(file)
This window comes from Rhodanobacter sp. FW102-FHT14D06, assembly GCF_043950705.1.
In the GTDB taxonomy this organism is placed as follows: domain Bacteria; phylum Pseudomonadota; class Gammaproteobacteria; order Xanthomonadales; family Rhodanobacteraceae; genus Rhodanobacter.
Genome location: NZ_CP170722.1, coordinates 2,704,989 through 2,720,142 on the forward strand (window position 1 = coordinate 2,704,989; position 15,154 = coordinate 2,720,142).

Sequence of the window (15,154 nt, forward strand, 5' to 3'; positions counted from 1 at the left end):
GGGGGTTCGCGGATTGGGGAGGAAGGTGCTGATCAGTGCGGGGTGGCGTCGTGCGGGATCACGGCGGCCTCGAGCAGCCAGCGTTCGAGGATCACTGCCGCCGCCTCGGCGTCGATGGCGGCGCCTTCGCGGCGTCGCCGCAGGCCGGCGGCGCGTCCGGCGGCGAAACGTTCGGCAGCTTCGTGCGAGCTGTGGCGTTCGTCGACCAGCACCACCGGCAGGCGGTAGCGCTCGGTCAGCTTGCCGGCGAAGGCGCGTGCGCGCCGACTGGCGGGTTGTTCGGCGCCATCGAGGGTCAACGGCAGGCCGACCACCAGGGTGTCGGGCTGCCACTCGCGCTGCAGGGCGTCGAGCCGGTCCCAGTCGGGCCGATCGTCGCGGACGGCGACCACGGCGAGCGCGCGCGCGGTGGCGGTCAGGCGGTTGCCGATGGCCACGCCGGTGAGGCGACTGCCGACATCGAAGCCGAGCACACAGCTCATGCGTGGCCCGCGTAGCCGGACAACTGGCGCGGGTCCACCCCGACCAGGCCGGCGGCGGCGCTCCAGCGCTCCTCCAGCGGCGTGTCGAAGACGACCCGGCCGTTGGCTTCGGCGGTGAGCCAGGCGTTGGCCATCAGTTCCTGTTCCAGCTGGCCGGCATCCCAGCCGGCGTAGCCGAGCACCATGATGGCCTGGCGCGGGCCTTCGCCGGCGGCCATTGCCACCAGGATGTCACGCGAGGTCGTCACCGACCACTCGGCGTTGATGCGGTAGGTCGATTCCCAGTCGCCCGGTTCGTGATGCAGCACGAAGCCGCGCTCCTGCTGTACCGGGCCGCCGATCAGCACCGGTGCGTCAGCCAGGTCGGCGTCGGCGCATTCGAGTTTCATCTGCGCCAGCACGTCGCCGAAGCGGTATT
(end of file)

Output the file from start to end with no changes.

This window comes from Rhodanobacter sp. FW102-FHT14D06, assembly GCF_043950705.1.
In the GTDB taxonomy this organism is placed as follows: domain Bacteria; phylum Pseudomonadota; class Gammaproteobacteria; order Xanthomonadales; family Rhodanobacteraceae; genus Rhodanobacter.
Genome location: NZ_CP170722.1, coordinates 2,704,989 through 2,720,142 on the forward strand (window position 1 = coordinate 2,704,989; position 15,154 = coordinate 2,720,142).

Sequence of the window (15,154 nt, forward strand, 5' to 3'; positions counted from 1 at the left end):
GGGGGTTCGCGGATTGGGGAGGAAGGTGCTGATCAGTGCGGGGTGGCGTCGTGCGGGATCACGGCGGCCTCGAGCAGCCAGCGTTCGAGGATCACTGCCGCCGCCTCGGCGTCGATGGCGGCGCCTTCGCGGCGTCGCCGCAGGCCGGCGGCGCGTCCGGCGGCGAAACGTTCGGCAGCTTCGTGCGAGCTGTGGCGTTCGTCGACCAGCACCACCGGCAGGCGGTAGCGCTCGGTCAGCTTGCCGGCGAAGGCGCGTGCGCGCCGACTGGCGGGTTGTTCGGCGCCATCGAGGGTCAACGGCAGGCCGACCACCAGGGTGTCGGGCTGCCACTCGCGCTGCAGGGCGTCGAGCCGGTCCCAGTCGGGCCGATCGTCGCGGACGGCGACCACGGCGAGCGCGCGCGCGGTGGCGGTCAGGCGGTTGCCGATGGCCACGCCGGTGAGGCGACTGCCGACATCGAAGCCGAGCACACAGCTCATGCGTGGCCCGCGTAGCCGGACAACTGGCGCGGGTCCACCCCGACCAGGCCGGCGGCGGCGCTCCAGCGCTCCTCCAGCGGCGTGTCGAAGACGACCCGGCCGTTGGCTTCGGCGGTGAGCCAGGCGTTGGCCATCAGTTCCTGTTCCAGCTGGCCGGCATCCCAGCCGGCGTAGCCGAGCACCATGATGGCCTGGCGCGGGCCTTCGCCGGCGGCCATTGCCACCAGGATGTCACGCGAGGTCGTCACCGACCACTCGGCGTTGATGCGGTAGGTCGATTCCCAGTCGCCCGGTTCGTGATGCAGCACGAAGCCGCGCTCCTGCTGTACCGGGCCGCCGATCAGCACCGGTGCGTCAGCCAGGTCGGCGTCGGCGCATTCGAGTTTCATCTGCGCCAGCACGTCGCCGAAGCGGTATT